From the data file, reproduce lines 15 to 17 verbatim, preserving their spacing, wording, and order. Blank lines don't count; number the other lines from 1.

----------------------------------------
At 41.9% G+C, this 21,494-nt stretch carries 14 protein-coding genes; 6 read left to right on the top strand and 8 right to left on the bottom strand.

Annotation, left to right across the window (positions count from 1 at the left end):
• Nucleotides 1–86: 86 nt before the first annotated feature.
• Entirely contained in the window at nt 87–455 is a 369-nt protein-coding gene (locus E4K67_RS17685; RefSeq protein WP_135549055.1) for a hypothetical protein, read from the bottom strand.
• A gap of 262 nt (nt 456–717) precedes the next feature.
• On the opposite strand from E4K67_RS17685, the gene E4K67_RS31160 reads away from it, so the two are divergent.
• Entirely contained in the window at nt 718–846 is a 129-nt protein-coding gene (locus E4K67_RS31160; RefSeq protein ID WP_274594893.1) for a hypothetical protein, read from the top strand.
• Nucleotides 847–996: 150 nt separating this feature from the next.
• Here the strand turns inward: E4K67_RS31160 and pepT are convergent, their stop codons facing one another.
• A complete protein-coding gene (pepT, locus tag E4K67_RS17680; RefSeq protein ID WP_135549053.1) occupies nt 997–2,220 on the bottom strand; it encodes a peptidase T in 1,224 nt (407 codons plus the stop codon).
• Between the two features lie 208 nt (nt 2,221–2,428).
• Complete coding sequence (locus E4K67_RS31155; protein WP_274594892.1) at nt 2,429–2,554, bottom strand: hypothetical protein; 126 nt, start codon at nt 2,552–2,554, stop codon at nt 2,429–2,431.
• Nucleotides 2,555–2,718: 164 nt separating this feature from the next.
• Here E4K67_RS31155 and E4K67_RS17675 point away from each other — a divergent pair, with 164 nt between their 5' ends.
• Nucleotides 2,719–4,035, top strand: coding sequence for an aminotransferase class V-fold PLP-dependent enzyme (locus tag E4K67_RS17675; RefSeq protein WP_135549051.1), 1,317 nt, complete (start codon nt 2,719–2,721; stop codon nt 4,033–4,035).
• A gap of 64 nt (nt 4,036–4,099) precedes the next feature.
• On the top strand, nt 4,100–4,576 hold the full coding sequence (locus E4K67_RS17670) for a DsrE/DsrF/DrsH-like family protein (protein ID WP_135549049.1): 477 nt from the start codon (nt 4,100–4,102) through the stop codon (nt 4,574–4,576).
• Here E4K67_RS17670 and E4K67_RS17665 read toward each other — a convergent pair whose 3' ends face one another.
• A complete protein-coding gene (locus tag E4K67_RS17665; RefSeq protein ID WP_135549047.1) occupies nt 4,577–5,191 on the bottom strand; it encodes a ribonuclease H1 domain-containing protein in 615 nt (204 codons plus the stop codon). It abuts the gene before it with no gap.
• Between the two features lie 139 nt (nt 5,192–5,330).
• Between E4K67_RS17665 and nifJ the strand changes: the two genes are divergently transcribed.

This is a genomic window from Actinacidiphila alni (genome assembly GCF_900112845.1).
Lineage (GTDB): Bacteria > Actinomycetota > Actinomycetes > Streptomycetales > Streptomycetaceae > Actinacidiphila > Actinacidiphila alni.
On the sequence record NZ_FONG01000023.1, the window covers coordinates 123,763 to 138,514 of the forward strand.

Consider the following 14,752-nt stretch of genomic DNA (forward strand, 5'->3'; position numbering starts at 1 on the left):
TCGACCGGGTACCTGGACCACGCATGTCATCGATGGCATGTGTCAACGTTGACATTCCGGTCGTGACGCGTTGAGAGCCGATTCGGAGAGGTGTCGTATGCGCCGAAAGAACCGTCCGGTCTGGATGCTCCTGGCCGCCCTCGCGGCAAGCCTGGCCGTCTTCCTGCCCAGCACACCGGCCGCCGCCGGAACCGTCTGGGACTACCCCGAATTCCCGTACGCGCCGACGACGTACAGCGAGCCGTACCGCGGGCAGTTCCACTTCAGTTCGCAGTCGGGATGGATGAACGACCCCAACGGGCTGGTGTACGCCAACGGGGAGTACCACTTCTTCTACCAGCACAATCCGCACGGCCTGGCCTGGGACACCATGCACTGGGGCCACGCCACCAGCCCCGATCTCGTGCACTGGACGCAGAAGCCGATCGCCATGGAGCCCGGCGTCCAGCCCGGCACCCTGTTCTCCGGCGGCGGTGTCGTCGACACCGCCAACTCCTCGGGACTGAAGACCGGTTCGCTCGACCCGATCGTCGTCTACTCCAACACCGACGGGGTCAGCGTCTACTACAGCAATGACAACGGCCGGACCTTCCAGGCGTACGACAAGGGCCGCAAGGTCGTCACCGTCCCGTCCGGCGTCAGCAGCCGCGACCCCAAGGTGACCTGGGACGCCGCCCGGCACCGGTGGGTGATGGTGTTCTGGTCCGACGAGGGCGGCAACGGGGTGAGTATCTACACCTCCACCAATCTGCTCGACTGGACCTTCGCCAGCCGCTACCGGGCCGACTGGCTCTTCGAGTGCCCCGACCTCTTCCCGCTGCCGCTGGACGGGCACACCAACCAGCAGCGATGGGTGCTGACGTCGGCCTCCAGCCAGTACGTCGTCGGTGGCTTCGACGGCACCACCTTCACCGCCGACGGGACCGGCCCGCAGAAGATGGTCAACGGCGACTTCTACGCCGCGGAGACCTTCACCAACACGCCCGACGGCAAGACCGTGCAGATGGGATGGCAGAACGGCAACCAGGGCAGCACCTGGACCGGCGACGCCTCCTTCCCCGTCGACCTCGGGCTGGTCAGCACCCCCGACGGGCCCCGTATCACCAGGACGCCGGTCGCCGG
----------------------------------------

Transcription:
• Nucleotides 2,719–4,035, top strand: coding sequence for an aminotransferase class V-fold PLP-dependent enzyme (locus tag E4K67_RS17675; RefSeq protein WP_135549051.1), 1,317 nt, complete (start codon nt 2,719–2,721; stop codon nt 4,033–4,035).
• A gap of 64 nt (nt 4,036–4,099) precedes the next feature.
• On the top strand, nt 4,100–4,576 hold the full coding sequence (locus E4K67_RS17670) for a DsrE/DsrF/DrsH-like family protein (protein ID WP_135549049.1): 477 nt from the start codon (nt 4,100–4,102) through the stop codon (nt 4,574–4,576).